Who can be without knowledge on the path so long walked upon by my ancestors

Kalaninuiliholiho Kamehameha II



4 Categories | 8 weeks | 8 workshops | $10,000+ awards


University of Hawaiʻi students, faculty, and affiliates: Kukulu kakoʻo (rise together) to the challenges of our times.

Create indigenous innovations for ecological and community wellbeing and carbon drawdown.

In Hawaiʻi and other island communities, we experience the environmental effects of global warming first hand. In the last decade alone, we’ve seen our corals bleach, native plants go extinct, beaches disappear, and flooding destroy local peoples’ livelihoods and built infrastructure. But these conditions weren’t always the norm…

Our islander ancestors had calibrated systems that created abundance for current and future generations. We must seek inspiration from them, act intentionally, and direct our efforts to recalibrate our contemporary systems to be like those that existed before us, and thus the focus on (k)new solutions. 

To amplify these efforts, the University of Hawaiʻi (UH) and the Purple Maiʻa Foundation are teaming up to empower UH undergraduate and graduate students to develop innovative ideas in four strategic areas that a group of kanaka maoli practitioners, social entrepreneurs, and sustainability experts have identified as most necessary and impactful to Hawaiʻi’s communities and ecosystems. They include

  1. Indigenous Peoples’ Land Management
  2. Ocean Farming / Marine Permaculture
  3. Regenerative Agriculture
  4. Afforestation

These strategic areas are inspired by the internationally recognized frameworks articulated in Paul Hawken’s Project Drawdown

If you are a UH Student or Faculty with an intention to ideate place-based, community-driven solutions to mitigate the effects of our changing climate, you can apply to participate in the (K)new Futures Challenge during January 2020–the first month of a decade of Ecosystem Restoration, Ocean Science and Sustainable Development, and Indigenous Innovation.

Applicants will participate in an 8-week workshop series to ideate solutions. At the end of the process, you’ll have a chance to pitch for prizes of up to $2,000 and an opportunity to dramatically accelerate your project in the 2020 Purple Prize.

E hume i ka malo, e ho’okala i ka ‘ihe. Apply today.

Program Timeline

Drawdown Solution Categories

Indigenous Peoples’ Land Management

Indigenous communities have long been the frontline of resistance against deforestation; resource extraction; and the expansion of destructive development. Their resistance prevents land-based carbon emissions, and maintains or increases carbon sequestration.

Indigenous land management also conserves biodiversity, maintains a range of ecosystems services, safeguards rich cultures and traditional ways of life, and responds to the needs of the most vulnerable. Practices include agroforestry systems, shifting swidden cultivation, pastoral approaches to raising livestock, fire management, and community managed forests.

(citation: Project Drawdown: Indigenous Peoples’ Land Management)

Ocean Farming / Marine Permaculture

Ocean farming is not a modern innovation. Once a sustainable practice, aquaculture has devolved into monolithic factory farms known for their low-quality fish treated with antibiotics and fungicides that pollute local waterways.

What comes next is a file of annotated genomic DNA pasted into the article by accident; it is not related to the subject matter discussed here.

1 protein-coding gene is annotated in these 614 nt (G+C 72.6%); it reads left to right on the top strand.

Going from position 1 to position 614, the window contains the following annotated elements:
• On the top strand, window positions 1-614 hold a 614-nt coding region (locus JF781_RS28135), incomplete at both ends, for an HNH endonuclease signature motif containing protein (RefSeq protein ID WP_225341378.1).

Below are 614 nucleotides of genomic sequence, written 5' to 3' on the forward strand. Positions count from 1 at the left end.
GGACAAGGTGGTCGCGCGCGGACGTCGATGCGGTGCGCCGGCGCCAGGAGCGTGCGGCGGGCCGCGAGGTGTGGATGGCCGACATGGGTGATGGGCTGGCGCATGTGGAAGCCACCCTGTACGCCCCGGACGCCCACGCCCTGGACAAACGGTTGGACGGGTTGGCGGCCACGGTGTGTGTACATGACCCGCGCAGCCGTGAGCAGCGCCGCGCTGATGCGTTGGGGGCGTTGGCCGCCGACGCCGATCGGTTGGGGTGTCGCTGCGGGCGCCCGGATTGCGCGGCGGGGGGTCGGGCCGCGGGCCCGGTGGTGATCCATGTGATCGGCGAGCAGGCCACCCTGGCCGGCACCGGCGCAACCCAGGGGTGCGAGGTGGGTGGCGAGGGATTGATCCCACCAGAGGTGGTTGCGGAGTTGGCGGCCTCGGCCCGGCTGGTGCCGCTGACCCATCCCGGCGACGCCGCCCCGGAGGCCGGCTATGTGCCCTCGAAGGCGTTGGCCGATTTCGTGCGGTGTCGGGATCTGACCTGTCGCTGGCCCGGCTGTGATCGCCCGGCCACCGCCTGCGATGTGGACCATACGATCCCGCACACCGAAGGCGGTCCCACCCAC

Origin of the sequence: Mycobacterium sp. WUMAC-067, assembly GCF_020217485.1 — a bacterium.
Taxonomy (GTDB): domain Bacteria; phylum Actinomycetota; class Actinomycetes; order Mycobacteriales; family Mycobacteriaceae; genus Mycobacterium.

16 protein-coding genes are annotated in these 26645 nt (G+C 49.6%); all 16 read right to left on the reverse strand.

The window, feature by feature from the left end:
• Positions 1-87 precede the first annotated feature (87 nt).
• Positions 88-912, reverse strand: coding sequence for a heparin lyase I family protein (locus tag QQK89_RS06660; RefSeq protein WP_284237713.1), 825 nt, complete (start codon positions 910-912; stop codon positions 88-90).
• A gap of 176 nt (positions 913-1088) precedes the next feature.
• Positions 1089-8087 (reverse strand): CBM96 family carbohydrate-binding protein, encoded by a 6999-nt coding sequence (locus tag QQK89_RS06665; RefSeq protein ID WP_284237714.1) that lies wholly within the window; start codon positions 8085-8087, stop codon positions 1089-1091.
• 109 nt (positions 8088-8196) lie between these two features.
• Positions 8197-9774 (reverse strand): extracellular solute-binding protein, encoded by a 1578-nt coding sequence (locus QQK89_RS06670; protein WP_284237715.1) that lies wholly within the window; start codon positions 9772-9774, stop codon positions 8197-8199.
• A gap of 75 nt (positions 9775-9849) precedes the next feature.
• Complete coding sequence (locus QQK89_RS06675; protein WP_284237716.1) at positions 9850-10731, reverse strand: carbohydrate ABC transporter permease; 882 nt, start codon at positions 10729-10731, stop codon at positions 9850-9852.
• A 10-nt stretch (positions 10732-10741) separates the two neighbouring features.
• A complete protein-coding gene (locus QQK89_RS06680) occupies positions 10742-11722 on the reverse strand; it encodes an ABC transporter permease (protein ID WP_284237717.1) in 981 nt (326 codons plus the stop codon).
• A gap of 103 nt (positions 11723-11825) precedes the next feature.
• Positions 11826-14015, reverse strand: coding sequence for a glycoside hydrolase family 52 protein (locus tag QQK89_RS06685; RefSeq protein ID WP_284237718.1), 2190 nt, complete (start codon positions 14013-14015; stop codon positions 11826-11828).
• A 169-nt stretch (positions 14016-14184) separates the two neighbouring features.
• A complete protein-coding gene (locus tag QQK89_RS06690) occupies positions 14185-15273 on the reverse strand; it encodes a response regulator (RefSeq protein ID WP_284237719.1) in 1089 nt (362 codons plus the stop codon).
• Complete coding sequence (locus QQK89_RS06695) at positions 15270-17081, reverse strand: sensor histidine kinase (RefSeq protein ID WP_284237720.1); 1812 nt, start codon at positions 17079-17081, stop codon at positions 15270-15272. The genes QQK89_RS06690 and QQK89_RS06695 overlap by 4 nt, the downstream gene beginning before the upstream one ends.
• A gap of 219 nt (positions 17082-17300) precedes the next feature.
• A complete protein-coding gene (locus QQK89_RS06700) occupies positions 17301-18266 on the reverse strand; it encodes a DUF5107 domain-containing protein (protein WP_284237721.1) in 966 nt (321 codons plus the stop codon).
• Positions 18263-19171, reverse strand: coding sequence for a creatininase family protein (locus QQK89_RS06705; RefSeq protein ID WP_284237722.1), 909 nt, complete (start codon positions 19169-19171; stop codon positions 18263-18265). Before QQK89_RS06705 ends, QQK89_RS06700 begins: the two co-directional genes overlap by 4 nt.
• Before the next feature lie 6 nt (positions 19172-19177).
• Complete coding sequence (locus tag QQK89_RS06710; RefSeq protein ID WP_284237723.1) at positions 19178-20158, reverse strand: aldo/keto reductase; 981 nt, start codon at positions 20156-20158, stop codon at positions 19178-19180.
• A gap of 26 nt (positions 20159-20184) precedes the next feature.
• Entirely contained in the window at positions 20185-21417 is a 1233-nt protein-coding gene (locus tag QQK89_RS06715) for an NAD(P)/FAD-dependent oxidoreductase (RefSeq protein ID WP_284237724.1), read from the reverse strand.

Native Hawaiians have been charting a different course for centuries, developing and now restoring loko iʻa fishponds, which are capable of providing a sustainable, local source of fish. How might we apply and amplify this indigenous knowledge in innovative ways?

(citation: Project Drawdown: Ocean Farming)

Regenerative Agriculture

Conventional science has long held that the world cannot be fed without chemicals and synthetic fertilizers. Evidence now points to ancestral wisdom: The world cannot be fed unless the soil is fed. Regenerative agriculture enhances and sustains the health of the soil by restoring its carbon content, which in turn improves productivity—just the opposite of conventional agriculture.

Regenerative agricultural practices include: no tillage, diverse cover crops, in-farm fertility (no external nutrients), no pesticides or synthetic fertilizers, and multiple crop rotations.

Together, these practices increase carbon-rich soil organic matter. The result: vital microbes proliferate, roots go deeper, nutrient uptake improves, water retention increases, plants are more pest resistant, and soil fertility compounds. 

(citation: Project Drawdown: Regenerative Agriculture)


Creating new forests where there were none before and regenerating deteriorating forests is the aim of afforestation. 

Afforestation can take a variety of forms but we are most interested in seeding dense plots of diverse indigenous species. When successful, afforestation creates a carbon sink, drawing in and holding on to carbon and distributing it into the soil.

Inspiration: Japanese botanist Akira Miyawaki devised a place-based method of afforestation. His fast-growing, dense plots of native species show that afforestation can draw down carbon, while supporting biodiversity, addressing human needs for firewood, food, and medicine, and providing ecosystem services such as flood and drought protection.

(citation: Project Drawdown: Ocean Farming)

Taking Place at the iLab

The University of Hawaiʻi at Mānoa’s Innovation Lab a.k.a. iLab

RISE to meet the challenges we've created!

Applications Due February 1, 2020
Apply today!





2438 S Beretania Street
Honolulu, HI 96826